Stroke, t-PA and the NINDS trial

“Tissue Plasminogen Activator for Acute Ischemic Stroke” – The National Institute for Neurologic Disorders and Stroke rt-PA Stroke Study Group, New England Journal of Medicine, December 14th, 1995

Introduction

Prior to the advent of intravenous thrombolytics, there was no direct treatment for ischemic strokes. The clot occluding the artery was allowed to sit in place and the area of brain deprived of blood flow, nutrients and oxygen was allowed to expand while the associated risk factors were controlled. Eventually the body would dissolve the clot (ironically, with it’s own “homemade” version of tissue plasminogen activator, or t-PA) and start the long road to recovery of brain function.

The difficulty with strokes is not mortality. In fact, people who die from large strokes due to massive clots are often dead before they reach a hospital or care facility. Preventing stroke mortality was only one component of the analysis conducted by these authors. Strokes cause disability. Depending on the region of the brain affected, strokes can cause weakness, inability to speak, inability to control emotions or any other mental function without killing, and often this is the most devastating result. Additionally, once disability has set in, the only treatment available is long term physical therapy, which is usually accompanied with large costs and uncertain outcomes. It is important to also note that there is a proportion of stroke patients who regain function of the affected brain region  without intervention. Often this indicates a smaller or less severe stroke, but even with advanced imaging at the initial assessment, it is difficult to characterize which patients will follow this course.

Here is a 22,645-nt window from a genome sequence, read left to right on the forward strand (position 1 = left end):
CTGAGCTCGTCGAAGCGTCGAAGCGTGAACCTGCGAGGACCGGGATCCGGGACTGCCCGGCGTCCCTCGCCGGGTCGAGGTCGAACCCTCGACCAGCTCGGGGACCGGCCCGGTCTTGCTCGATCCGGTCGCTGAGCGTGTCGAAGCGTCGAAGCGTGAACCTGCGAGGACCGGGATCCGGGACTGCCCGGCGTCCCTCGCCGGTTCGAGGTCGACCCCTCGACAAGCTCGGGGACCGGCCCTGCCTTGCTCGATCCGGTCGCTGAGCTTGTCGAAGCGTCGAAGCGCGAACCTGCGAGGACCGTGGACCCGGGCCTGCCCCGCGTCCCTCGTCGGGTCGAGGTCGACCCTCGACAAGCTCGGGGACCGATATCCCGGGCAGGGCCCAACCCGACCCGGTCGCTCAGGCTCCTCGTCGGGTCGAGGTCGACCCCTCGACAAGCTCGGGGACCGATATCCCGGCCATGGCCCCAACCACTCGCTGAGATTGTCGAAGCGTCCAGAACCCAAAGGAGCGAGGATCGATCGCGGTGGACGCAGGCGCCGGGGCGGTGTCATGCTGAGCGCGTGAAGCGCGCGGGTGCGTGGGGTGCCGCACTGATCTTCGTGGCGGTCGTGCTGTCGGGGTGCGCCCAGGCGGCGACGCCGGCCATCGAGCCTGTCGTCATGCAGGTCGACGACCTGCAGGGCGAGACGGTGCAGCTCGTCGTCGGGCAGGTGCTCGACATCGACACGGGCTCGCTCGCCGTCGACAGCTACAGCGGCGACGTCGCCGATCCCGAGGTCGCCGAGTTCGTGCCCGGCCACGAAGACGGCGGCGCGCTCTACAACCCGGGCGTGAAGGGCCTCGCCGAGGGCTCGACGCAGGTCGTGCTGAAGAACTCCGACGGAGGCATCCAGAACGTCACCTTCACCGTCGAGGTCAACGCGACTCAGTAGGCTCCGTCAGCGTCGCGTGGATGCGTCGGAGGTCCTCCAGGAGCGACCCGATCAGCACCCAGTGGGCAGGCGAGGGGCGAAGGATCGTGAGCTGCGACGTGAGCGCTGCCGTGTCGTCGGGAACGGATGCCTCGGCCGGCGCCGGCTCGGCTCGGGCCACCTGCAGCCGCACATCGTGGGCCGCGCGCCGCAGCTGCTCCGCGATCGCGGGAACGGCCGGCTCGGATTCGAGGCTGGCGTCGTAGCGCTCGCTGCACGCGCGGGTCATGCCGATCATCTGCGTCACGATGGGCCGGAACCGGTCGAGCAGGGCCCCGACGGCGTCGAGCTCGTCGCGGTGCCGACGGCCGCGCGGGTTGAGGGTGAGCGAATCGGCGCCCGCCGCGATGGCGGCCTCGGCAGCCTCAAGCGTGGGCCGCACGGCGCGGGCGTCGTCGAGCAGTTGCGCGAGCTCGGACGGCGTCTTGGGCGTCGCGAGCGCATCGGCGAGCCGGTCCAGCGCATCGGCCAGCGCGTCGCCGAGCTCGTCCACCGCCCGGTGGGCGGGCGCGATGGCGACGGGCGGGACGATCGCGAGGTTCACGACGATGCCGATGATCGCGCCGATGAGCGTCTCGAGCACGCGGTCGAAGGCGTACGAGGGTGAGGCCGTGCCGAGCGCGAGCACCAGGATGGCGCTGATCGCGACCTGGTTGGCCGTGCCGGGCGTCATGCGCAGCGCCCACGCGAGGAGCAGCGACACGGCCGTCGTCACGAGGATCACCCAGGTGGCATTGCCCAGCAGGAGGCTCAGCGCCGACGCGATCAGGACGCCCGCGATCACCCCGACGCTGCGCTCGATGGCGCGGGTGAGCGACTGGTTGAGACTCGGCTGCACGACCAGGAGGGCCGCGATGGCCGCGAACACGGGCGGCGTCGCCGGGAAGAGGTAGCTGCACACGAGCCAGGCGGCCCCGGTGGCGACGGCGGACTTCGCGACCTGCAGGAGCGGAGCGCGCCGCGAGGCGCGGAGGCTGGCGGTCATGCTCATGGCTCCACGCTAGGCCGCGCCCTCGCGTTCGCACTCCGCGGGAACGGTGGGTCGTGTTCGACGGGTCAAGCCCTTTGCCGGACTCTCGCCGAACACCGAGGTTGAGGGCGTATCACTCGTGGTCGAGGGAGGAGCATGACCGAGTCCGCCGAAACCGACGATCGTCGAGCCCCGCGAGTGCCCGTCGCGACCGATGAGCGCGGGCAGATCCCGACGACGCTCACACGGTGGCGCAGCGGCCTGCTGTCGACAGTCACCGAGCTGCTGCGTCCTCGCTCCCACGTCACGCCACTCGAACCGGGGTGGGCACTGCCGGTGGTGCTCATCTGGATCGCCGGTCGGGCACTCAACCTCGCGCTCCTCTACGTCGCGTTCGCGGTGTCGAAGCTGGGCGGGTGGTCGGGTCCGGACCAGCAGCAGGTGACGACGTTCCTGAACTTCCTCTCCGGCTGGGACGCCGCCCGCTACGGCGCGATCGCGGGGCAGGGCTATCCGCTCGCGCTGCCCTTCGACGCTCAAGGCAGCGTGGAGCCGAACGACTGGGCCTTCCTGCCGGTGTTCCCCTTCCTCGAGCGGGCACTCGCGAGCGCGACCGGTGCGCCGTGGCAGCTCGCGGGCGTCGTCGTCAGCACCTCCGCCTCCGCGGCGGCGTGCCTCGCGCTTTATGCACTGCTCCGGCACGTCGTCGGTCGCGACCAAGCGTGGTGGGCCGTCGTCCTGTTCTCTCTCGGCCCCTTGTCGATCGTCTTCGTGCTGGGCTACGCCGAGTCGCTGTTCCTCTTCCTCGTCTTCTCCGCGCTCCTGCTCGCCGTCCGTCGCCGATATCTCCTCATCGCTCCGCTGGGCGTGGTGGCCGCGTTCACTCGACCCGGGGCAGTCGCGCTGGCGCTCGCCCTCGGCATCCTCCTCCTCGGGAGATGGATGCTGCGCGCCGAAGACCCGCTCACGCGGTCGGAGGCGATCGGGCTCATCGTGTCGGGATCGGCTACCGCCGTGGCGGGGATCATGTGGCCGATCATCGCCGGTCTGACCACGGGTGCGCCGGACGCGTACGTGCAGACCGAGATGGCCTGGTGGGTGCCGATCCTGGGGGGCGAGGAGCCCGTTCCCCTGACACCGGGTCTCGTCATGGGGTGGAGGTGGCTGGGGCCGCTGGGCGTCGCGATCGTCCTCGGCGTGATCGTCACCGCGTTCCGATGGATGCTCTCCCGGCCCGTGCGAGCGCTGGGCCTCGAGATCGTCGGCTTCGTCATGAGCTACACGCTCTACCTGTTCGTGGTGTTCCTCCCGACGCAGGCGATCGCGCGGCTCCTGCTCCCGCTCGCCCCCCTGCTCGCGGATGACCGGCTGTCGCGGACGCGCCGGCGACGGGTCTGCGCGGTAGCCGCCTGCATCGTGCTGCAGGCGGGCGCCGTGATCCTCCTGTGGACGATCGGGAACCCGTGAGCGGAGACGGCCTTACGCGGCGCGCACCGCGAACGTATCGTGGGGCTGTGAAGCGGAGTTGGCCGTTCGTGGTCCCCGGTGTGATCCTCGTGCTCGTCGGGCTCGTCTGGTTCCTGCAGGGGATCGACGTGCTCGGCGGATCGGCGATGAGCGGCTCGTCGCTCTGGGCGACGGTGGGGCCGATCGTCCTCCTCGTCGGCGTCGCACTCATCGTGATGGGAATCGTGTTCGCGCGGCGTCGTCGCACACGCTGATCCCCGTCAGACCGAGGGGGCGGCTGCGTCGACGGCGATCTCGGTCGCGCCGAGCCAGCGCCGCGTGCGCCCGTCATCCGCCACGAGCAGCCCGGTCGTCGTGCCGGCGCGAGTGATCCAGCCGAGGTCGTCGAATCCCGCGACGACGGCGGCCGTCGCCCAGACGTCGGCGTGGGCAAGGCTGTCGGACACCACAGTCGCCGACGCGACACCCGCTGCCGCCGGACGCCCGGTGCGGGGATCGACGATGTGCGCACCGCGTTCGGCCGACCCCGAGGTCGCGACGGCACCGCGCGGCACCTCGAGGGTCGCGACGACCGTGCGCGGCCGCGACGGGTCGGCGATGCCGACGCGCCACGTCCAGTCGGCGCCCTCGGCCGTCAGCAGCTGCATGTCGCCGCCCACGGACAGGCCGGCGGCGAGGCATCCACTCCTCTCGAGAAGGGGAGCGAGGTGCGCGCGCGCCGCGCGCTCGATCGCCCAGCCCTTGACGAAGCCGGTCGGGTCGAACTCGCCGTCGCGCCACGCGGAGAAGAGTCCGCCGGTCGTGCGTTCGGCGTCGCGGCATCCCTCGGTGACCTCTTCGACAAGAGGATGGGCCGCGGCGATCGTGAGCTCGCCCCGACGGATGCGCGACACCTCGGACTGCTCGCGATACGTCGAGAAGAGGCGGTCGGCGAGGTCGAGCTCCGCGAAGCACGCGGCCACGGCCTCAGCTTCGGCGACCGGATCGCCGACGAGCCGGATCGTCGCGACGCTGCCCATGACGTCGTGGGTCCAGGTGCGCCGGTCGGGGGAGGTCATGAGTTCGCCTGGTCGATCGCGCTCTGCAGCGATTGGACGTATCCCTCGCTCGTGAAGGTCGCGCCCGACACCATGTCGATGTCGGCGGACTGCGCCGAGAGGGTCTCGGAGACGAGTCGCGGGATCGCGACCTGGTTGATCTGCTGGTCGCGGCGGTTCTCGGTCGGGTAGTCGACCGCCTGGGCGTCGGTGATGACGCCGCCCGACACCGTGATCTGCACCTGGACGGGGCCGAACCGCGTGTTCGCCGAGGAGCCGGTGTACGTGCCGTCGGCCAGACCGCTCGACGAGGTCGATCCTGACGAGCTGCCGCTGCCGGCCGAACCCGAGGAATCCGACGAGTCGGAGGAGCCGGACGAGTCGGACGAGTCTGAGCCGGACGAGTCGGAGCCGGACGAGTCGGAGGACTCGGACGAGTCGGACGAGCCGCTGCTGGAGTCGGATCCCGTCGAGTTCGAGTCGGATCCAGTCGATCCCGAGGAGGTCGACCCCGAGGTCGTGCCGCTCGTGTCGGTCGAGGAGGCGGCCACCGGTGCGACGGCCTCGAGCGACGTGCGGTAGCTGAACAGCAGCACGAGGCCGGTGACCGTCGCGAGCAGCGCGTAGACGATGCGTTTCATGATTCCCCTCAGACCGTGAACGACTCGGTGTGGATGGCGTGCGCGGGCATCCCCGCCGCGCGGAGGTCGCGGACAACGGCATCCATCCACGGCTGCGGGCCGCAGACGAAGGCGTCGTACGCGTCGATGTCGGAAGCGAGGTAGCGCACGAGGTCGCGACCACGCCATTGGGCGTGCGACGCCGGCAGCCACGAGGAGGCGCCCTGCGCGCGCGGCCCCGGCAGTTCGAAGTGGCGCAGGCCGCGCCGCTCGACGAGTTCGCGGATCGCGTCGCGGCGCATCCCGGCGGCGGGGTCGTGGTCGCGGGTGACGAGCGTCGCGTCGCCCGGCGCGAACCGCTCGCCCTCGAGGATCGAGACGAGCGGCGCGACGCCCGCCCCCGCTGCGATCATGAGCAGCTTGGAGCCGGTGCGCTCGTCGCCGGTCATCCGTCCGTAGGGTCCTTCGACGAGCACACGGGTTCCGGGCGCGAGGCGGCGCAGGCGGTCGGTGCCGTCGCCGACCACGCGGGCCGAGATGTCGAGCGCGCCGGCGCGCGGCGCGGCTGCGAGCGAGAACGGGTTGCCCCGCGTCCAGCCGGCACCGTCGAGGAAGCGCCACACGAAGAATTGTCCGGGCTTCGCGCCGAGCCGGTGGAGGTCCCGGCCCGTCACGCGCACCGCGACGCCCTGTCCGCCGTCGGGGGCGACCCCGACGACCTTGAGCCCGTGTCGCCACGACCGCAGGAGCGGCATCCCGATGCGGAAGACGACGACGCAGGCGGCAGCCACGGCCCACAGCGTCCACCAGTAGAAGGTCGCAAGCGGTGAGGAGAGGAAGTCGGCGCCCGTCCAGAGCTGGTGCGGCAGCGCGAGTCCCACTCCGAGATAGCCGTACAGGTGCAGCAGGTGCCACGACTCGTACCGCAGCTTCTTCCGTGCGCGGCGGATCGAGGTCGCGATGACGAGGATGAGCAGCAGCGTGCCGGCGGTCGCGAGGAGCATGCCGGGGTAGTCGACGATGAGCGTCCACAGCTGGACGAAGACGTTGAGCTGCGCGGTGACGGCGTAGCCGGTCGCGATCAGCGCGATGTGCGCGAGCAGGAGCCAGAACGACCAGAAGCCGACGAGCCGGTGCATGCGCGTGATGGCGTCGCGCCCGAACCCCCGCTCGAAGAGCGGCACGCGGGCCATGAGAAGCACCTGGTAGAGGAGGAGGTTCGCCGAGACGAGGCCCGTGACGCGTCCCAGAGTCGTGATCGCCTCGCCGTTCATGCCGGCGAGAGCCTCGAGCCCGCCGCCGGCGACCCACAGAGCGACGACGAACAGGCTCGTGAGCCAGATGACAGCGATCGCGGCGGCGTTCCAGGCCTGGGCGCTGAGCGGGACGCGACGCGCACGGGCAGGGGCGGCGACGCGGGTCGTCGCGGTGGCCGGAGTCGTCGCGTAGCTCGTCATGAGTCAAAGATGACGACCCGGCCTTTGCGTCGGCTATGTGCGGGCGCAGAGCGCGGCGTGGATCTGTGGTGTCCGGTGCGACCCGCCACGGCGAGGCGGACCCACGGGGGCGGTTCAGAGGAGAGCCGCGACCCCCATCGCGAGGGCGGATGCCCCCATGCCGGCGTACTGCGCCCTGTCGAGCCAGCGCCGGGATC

Results

This study assessed the risks and benefits of administering intravenous t-PA within 90 and within 180 minutes of onset of stroke symptoms. The patients were assessed at 24 hours after stroke and 3 months after stroke. The tools for assessment were a variety of scales that measured disability. For example, the NIH Stroke Scale looks at multiple physical exam findings, such as strength in one extremity, to determine how much brain function the patient has lost. Mortality was also compared after 3 months.

The following results from the study were statistically significant: In comparing groups who received t-PA within 90 minutes and placebo, more t-PA patients than placebo patients showed significant improvement within the first 24 hours. After 3 months, more patients who received t-PA within 180 minutes were disability free than patients who received placebo, and this result was the same when patient groups were broken down by age and type and severity of stroke. There was an increased risk of symptomatic intracranial bleeding in patients given t-PA during the first 36 hours, but there was no difference in mortality between patients receiving t-PA and placebo after 3 months.

Why We Do What We Do

This study clearly showed that t-PA increases the chance of eliminating disability after three months if it is administered in the first 3 hours after symptom onset. The authors of this study chose a very difficult outcome measurement – the total reduction of disability to baseline, regardless of how severe the stroke was initially. By validating t-PA in this setting, they make a very strong case for its general use in ischemic strokes across the board.

Intravenous t-PA was the first direct treatment of stroke and is still, 18 years after the NINDS trial, the only effective therapy that we have. It has trounced intravascular mechanical clot-busting, numerous surgical procedures and many other drugs, therapies and delivery mechanisms. Most importantly, it works. For the patients who emerge with no disability, it is not just a therapy, it is a stroke cure. The NINDS study did not just validate the use and effectiveness of t-PA. For those who understand the metrics and analysis properly, it is a sign of hope that someday we will be able to eliminate, and not just reduce, the debilitating disability that results from stroke.

Tissue plasminogen activator for acute ischemic stroke. The National Institute
of Neurological Disorders and Stroke rt-PA Stroke Study Group. N Engl J Med. 1995
Dec 14;333(24):1581-7. PubMed PMID: 7477192.
http://www.nejm.org/doi/full/10.1056/NEJM199512143332401